RIP, beloved 4-wheel drive and hello, new Honda Fit in the appropriately named hue of ‘Revolution Orange.’ This is my first new car, and also my last. By the time “Acorn Squash” is 22 years old like the Jeep was, I figure we’ll not be using cars any more.

But for the time being, along with walking and biking and train riding, etc., when we use our cars, we may as well enjoy them. It felt great to extend the life of a beloved old car like this VW bug, and through simple and inexpensive artistic means, to help others appreciate it too. It was also great to barter time and skills, thus enhancing both our lives without the need to involve money.

May the Leafy Wonder enjoy many more springs.

 

Power of Raven (Good Wish) May 21, 2010

Alexander Carmichael 1900“Good Wish” is one of the many lovely blessings and magical invocations collected in the Scottish Highlands by Alexander Carmichael (pictured here in 1900) and compiled into his 6 volumes entitled Ortha nan Gaidheal or Carmina Gadelica.  (“Good Wish” appears on page 282 of the edited single mass market volume. No, I don’t currently own a full set: only the first two of six. My birthday is in December… 🙂 )

I like that “Good Wish” starts out by conferring “power of raven.” Ravens so often get a bad rap – in fact, all of the Corvidae do: ravens, crows, magpies, and jays. Those smart, big-mouthed birds are the avian equivalent of theater people, anarchists, feminists, culture jammers – a bit trickstery with their sense of humor, a bit wiser than you might expect, unafraid of death or gory weirdness, with one eye out for anything flamboyant and interesting; not subtle business-suited or cute-plumaged boop-boop Paris Hilton-type chirpers at all. Viva la Raven!

This invocation attempts to confer the great powers and riches (“goodness”) of nature on its recipient. Along with these, it also confers the blessings of two great human leaders, Christ and Fionn; and to top it off, it confers three valued internal qualities: honor, compassion, and love. There is evidence that in pre-Christian Irish society, maintaining one’s personal honor, including integrity of word and deed, was extremely important. Ah, for the good old days.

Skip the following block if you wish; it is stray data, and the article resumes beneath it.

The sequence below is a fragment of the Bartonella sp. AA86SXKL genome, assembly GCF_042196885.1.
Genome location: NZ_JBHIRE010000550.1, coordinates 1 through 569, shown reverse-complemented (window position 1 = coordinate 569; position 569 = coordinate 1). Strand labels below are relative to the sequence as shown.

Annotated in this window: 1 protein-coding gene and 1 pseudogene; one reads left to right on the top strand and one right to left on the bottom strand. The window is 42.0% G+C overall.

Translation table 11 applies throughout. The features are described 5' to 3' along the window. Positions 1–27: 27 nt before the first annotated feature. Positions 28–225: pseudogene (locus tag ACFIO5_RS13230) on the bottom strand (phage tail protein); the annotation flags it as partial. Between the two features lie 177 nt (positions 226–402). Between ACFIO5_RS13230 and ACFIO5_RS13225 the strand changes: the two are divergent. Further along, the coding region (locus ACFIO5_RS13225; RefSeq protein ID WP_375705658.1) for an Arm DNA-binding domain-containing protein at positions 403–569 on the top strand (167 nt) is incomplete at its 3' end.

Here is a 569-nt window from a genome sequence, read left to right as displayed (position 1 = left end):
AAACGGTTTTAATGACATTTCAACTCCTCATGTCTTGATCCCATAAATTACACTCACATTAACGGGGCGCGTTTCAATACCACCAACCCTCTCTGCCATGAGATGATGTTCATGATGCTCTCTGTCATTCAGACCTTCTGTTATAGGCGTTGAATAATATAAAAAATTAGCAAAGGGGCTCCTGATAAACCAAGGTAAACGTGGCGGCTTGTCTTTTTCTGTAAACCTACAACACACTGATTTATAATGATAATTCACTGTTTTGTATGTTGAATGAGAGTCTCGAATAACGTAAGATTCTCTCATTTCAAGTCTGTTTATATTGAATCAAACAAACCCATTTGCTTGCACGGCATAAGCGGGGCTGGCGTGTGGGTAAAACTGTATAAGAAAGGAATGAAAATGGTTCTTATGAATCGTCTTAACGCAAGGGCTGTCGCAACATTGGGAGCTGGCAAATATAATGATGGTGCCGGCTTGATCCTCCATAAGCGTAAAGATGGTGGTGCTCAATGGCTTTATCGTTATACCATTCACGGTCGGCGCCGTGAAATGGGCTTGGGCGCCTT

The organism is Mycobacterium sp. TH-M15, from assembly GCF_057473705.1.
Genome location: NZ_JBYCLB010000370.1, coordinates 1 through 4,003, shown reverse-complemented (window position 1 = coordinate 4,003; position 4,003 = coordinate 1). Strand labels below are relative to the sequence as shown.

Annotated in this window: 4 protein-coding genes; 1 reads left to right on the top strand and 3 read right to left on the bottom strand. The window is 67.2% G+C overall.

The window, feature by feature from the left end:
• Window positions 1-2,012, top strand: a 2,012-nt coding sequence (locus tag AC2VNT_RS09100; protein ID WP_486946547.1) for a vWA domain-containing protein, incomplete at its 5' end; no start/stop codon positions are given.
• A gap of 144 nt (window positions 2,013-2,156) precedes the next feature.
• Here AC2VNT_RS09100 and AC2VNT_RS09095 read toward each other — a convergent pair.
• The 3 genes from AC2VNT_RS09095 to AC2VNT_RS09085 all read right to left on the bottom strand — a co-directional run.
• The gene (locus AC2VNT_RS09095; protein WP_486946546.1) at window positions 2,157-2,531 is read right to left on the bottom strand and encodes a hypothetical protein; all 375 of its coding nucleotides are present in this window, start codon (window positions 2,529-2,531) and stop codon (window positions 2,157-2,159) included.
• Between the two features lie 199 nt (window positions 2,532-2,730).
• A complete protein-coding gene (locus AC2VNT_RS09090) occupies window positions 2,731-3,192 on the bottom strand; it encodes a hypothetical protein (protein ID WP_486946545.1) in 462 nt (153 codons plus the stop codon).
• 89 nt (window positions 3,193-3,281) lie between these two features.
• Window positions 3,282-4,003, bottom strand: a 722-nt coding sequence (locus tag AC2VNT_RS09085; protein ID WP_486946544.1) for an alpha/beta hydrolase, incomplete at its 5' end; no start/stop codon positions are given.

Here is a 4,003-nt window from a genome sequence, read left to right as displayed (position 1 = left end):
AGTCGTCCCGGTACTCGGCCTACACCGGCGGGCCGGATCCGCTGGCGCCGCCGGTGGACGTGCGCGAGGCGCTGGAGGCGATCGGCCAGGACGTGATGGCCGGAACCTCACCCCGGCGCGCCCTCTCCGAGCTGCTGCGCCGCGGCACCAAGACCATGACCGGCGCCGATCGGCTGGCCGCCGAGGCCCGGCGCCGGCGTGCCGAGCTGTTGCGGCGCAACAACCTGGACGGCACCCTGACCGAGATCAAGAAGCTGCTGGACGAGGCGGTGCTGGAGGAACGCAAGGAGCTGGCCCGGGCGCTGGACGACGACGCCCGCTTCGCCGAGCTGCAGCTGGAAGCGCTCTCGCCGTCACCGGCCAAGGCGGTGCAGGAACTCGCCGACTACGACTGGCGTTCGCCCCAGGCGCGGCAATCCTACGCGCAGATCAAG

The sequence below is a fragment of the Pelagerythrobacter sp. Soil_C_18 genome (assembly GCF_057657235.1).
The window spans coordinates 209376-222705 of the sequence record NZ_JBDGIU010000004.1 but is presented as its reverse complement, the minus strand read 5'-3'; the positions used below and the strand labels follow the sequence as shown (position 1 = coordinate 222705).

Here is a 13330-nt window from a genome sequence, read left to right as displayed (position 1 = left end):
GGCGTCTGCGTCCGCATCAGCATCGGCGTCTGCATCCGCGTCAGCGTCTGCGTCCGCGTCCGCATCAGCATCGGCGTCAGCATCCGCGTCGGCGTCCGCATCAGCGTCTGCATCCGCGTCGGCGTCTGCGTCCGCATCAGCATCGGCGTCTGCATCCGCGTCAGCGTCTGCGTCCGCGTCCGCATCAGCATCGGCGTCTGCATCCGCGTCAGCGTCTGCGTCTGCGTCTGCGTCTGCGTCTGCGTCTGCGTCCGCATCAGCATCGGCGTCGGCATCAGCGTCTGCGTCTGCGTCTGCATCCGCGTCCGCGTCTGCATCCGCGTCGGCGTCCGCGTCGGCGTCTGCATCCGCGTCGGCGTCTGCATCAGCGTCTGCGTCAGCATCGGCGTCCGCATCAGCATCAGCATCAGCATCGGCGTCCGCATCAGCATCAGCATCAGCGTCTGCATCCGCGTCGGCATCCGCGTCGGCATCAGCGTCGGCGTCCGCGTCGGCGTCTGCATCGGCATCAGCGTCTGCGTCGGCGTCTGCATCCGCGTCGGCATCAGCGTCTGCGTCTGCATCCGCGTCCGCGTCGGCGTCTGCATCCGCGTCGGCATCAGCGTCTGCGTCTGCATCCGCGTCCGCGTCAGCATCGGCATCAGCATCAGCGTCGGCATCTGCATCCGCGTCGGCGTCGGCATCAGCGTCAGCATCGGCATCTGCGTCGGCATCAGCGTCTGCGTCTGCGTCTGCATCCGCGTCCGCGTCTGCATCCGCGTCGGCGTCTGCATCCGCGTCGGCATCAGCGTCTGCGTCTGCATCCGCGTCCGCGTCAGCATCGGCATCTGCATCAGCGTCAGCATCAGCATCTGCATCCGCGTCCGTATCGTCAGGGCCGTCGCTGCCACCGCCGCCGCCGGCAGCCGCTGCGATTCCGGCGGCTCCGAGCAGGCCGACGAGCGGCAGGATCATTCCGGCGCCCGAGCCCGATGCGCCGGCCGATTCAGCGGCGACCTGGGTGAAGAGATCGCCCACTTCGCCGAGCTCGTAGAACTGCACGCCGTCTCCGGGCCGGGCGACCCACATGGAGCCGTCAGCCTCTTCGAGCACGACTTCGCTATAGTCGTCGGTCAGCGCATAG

My favorite part of this Wish, though, is “death on pillow.” This is not something we ordinarily think of as a positive prayer since we’re so alienated from the realities of death in this culture, but by considering the many hideous alternatives, we can understand how it truly is.

By request, I like to sing an original variation of this poem to participants in my open singing group EnChantMent! while they collectively hold a single drone note, like a sung bagpipe; in this way to end our sessions with a blessing for them.

May it likewise bless all reading this now.

Drawing Down the Moon (painting by Tina Fields)

Drawing Down the Moon (painting by Tina Fields)

*

Power of raven be thine

Power of eagle be thine

Power of the Fiann.

Power of storm be thine

Power of moon be thine

Power of sun.

Power of sea be thine

Power of land be thine

Power of heaven.

Goodness of sea be thine

Goodness of earth be thine

Goodness of heaven.

Each day be joyous to thee

No day be grievous to thee

Honour and compassion.

Love of each face be thine

Death on pillow be thine

Thy Saviour’s presence.

***

I made the watercoloured drawing on the right a looong time ago!  It’s very fun to be letting these old pieces fly into the world now, here.